Venture capital in Japan is maturing right next to its startups and entrepreneurs. This was the consensus in a panel about VC investment at this year’s Tech in Asia Tokyo conference. The session featured representatives from Globis Capital, YJ Capital, 500 Startups, and Rakuten.
Part of what’s driving this upward trend is technological advancements that have led to breakthroughs like the internet of things, blockchain tech, and artificial intelligence, according to Globis Capital partner and chief strategy officer Shinichi Takamiya. “We’re seeing the kind of change we used to see in the 90s,” he said.
You need a certain kind of grit if you are to establish a long-term business.
500 Startups Japan partner James Riney added that more old-school industries in Japan like insurance and law are being transformed by technology. “There are many industries where tech hasn’t had much reach yet,” he said, highlighting the opportunity that’s there for Japanese entrepreneurs.
Healthcare, homecare, architecture, and real estate are some other examples of existing markets in Japan that are ripe for improvement through technology, added Hogil Doh, investment manager for Rakuten.
“It’s becoming a tipping point – these social problems are singular in Japan and we’re experiencing everything ahead of other countries,” he said. If Japanese companies can solve such problems with technology, they could then become global by exporting their solutions and expertise.
Japan venture capital has been on the rise, with more than US$2.4 billion pouring into startups from Japanese funds – both independent funds as well as university-related vehicles – in 2016. According to Tokyo-based firm Japan Venture Research (via Nikkei), that value hasn’t reached these heights since 2008.
The focus on traditional industries combined with the market’s coming-of-age has the added benefit of potentially attracting more mature entrepreneurs – people who have been part of those industries and know their needs and problems well, Takamiya said.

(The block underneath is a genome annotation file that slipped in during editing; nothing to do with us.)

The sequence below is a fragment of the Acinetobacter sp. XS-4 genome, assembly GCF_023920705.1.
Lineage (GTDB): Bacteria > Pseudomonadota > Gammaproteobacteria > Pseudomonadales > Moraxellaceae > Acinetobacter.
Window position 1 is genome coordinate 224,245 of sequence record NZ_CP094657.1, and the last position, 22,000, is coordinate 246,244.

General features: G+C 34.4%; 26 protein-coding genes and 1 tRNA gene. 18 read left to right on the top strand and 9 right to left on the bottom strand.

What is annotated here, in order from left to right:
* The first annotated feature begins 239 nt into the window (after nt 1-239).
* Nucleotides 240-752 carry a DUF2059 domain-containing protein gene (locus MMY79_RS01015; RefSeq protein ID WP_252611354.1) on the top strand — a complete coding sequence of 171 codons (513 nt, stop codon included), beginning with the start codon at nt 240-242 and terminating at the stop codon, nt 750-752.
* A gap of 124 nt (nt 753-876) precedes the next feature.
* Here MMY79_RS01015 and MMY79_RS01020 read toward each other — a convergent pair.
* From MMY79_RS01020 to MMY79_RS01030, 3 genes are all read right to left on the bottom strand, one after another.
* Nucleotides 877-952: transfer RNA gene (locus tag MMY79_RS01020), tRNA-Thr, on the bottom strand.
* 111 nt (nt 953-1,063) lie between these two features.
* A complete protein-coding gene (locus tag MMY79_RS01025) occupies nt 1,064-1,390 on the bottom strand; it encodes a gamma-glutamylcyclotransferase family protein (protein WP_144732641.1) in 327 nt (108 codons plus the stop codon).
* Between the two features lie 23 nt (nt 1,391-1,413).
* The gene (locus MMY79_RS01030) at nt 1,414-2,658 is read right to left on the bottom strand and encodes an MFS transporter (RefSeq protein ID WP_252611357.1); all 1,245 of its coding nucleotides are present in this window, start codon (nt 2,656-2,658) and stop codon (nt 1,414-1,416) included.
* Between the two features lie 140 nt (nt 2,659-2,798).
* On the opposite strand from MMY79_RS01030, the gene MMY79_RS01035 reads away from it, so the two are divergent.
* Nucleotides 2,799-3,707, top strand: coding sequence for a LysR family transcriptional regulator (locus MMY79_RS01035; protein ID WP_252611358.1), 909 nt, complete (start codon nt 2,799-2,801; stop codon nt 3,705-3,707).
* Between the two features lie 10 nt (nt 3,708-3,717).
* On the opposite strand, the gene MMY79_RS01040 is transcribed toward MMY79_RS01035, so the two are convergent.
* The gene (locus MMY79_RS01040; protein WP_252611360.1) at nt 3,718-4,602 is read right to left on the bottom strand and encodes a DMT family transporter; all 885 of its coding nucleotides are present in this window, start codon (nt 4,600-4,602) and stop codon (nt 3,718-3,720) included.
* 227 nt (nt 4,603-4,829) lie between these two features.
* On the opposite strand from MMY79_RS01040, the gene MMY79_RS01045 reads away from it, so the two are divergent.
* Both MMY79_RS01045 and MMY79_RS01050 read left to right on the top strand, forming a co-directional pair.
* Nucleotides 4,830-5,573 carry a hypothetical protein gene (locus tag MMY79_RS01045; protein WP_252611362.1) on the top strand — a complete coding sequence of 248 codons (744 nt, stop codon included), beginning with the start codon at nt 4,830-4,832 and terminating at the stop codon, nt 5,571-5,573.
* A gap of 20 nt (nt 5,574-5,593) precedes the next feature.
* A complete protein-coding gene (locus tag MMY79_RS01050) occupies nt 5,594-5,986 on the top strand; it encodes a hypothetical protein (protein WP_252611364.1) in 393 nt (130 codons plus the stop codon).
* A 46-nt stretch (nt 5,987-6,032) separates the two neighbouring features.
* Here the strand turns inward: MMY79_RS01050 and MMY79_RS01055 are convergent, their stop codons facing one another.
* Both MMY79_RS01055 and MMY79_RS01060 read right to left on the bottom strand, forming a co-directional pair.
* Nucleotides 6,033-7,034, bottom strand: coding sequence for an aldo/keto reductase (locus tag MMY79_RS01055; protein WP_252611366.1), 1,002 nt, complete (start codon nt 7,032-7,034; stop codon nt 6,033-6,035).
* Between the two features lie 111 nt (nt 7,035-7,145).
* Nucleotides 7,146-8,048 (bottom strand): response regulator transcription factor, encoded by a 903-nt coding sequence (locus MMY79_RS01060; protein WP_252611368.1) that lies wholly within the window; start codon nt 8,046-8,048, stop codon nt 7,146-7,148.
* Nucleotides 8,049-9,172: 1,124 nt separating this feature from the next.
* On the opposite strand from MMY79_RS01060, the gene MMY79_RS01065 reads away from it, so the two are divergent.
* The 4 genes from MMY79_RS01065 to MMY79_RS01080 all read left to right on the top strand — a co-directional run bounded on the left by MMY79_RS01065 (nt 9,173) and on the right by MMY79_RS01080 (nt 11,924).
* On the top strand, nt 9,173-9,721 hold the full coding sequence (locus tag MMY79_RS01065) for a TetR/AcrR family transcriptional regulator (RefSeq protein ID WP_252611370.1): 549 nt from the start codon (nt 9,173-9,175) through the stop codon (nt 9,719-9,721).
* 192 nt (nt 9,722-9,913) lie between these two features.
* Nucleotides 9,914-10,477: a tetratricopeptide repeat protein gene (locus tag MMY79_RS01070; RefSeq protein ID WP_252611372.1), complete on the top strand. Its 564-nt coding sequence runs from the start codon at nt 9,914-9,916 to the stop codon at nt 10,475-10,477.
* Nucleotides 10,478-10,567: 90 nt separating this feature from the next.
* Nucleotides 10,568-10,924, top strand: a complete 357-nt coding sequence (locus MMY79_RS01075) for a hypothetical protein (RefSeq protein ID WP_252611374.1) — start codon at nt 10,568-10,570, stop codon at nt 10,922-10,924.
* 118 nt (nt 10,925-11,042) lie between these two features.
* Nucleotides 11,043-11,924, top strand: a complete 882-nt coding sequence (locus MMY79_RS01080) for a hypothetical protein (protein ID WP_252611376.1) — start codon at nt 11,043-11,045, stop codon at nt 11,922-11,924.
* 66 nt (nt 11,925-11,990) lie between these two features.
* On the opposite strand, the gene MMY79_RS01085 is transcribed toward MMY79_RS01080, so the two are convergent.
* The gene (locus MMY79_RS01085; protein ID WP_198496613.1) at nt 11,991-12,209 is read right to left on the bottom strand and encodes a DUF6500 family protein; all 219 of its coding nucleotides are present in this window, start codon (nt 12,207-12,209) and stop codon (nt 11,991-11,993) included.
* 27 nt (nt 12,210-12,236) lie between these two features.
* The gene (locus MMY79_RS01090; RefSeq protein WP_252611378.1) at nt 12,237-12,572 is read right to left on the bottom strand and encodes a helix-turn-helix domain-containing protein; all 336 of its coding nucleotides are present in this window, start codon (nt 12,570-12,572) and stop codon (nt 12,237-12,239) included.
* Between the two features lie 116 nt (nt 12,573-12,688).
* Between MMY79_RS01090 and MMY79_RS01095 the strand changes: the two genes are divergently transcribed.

“Legacy industries present new chances for seasoned entrepreneurs, business owners, and startups,” he explained. “Having achieved some scale in the market, you need a certain kind of grit if you are to establish a long-term business.”
Hone your craft
The investors agreed that VC firms in Japan are still not as highly specialized as their US counterparts.
“US VCs are very vocal in the areas they are interested in,” said Shinichiro Hori, CEO of YJ Capital. In Japan, on the other hand, VC fields of specialization aren’t as clear. “It takes three to five years to build specialization in a particular area,” Hori added.
Riney attributed this to the relatively smaller need for Japanese VCs to stand out from the crowd. “Japan is still very small, and the need for differentiation is not as important as it is in the US,” he said.
“Because the VC industry in Japan is small and not so well established, we’re kind of running our firms as entrepreneurs ourselves,” Takamiya added.
Much like other developed economies that aren’t Silicon Valley, Japan is also feeling the talent crunch, the investors said. In particular, the country seems to lack resources for investors and entrepreneurs to track down and recruit promising individuals, both local and foreign.
The ICO trend hasn’t gone unnoticed by the Japanese VC community. The panel appeared cautious and even bemused. Hori mentioned he met four companies planning an ICO in the past week alone. “When I went home, my mother was thinking about bitcoin,” he added.
The investors agreed it’s important for VCs to figure out what additional value they can offer to firms other than funding. But companies who go on to raise funds through token sales must think long and hard about the long-term merits, as regulation in this area is still taking shape in many countries.
This is part of the coverage of Tech in Asia Tokyo 2017, our conference taking place September 27 and 28.